The Achilles tendon is located in the back of the heel, connecting the calf muscle to the heel bone. It is the largest and strongest tendon in the body because it sees the largest forces in the body. Its role is to push down the ball of the foot such as pressing on a gas pedal or standing on tiptoes. You use it daily to walk, run, climb stairs and jump.
Achilles tendon ruptures usually happen in people who are involved in sports or activities that require explosive movements like jumping or running, typically when the foot transitions from being in a dorsiflexed (foot up) position to pushing off and bringing the foot into a plantarflexed (foot down) position. A tear may also occur due to a direct blow or cut to the tendon itself.
Certain factors may increase the risk of Achilles tendon tears, such as use of oral steroids or use of fluoroquinolone antibiotics (Levaquin, Cipro). These medications generally place tendons at a higher risk of rupture. Prior steroid injections into the tendon may weaken the tendon as well. People who are relatively inactive during the week and then are extremely active during the weekends (weekend warriors) have an especially higher risk.
At the time of the injury, many patients report hearing or feeling a pop and/or feeling like they were kicked at the back of the ankle. The area around the back of the ankle may become bruised and swollen. While some people feel significant pain and inability to walk, some people may surprisingly feel only minimal pain and only minor difficulty moving their foot. This may be dependent on the extent of the injury, or whether it is a partial or complete rupture. In a complete rupture, most patients will not be able to push off with the affected leg or to stand on the toes with the affected leg.
Because some patients may feel relatively minor symptoms from an Achilles Tendon rupture, a delay in diagnosis and treatment is not uncommon, leading to sub-optimal results. Please do not procrastinate seeing the doctor!
Initial diagnostic workup will include a history and physical exam. An x-ray may be obtained in order to evaluate for any fractures and rule out other diagnoses. Additional workup such as an Ultrasound or MRI imaging may be ordered to characterize the extent of the suspected tear.
The treatment of Achilles tendon tears depends on the extent of the tear as well as the age and activity level of the patient. Partial tears in general no matter what the age is typically treated nonoperatively. If only a small percentage of the tendon is torn, this might entail simply a modification of activities, a heel lift in the shoe, and physical therapy. In high-grade partial tears, Dr. Steven Lee may even decide to place the patient in a Cam Walker (looks like a ski boot!) for up to 6-8 weeks.
Surgical treatment is usually recommended for complete tendon tears, unless the patient is either too old or is medically too infirm to undergo surgery. The procedure typically takes about 20 minutes to do, and involves making an incision near the tendon at the ankle and repairing the tendon by cleaning the torn ends, and then tying the tendon with very strong sutures. This can be done in a minimally invasive way making a relatively small incision. For best results, this should be done within 3 weeks from the time of the injury. Learn more about scheduling surgery.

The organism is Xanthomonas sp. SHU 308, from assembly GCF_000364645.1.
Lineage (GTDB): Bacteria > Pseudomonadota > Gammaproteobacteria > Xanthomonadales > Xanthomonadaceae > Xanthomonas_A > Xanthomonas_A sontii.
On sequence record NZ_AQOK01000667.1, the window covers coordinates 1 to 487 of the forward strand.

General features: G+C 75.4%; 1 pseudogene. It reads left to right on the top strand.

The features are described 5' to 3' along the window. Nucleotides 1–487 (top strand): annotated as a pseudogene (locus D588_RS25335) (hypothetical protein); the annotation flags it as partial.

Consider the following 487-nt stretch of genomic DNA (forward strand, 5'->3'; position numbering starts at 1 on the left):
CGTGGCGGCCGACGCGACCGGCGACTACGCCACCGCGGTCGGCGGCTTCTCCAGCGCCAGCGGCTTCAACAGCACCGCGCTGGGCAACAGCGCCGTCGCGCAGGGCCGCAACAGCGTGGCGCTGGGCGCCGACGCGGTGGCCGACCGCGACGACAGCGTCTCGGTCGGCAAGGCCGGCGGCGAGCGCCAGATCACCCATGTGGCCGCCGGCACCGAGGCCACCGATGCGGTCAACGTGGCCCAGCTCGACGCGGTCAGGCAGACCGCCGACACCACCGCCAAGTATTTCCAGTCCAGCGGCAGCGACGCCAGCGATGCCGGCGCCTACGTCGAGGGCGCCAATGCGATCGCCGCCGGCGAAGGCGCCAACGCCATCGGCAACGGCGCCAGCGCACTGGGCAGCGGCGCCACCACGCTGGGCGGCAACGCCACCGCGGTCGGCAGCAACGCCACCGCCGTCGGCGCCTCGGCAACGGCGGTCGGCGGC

Dr. Steven Lee is one of the most experienced Orthopedic Surgeons in New York with respect to Achilles tendon tears. He dedicated a number of years researching the Achilles tendon and has written 5 research papers on Achilles Tendons to determine the optimal surgical treatment and fastest rehabilitation and recovery treatments possible.
In general, patients will be placed into a splint immediately after surgery to protect the surgical area and repair. Since the ankle is an area that is more susceptible to infection, patients are often prescribed antibiotics to take for several days. Patients are also advised to take one aspirin (if not contraindicated) to prevent formation of blood clots in the leg. The first post-op visit will occur 7-10 days after surgery in order to check the surgical site and change the splint into a cast.
During the first few weeks, it is extremely important to keep your ankle elevated above the level of your heart to reduce swelling and therefore reduce wound/skin complications. This cannot be stressed enough!
Patients are usually transitioned to a boot at their second post-op visit and started on physical therapy. The operated leg should not be used to bear any weight until at least 3 weeks after surgery. Weight-bearing activities, mobility, and strength will gradually be restored with physical therapy. Patients can expect to improve steadily for up to a year after surgery.
Learn more about post-operative care.
*It is important to note that all of the information above is not specific to anyone and is subject to change based on many different factors including but not limited to individual patient, diagnosis, and treatment specific variables. It is provided as an educational service and is not intended to serve as medical advice. Anyone seeking specific orthopedic advice or assistance should consult Dr. Steven Lee or an orthopedic specialist of your choice.
*Dr. Steven Lee is a board certified orthopedic surgeon and is double fellowship trained in the areas of Hand and Upper Extremity Surgery, and Sports Medicine. He has offices in New York City, Scarsdale, and Westbury Long Island.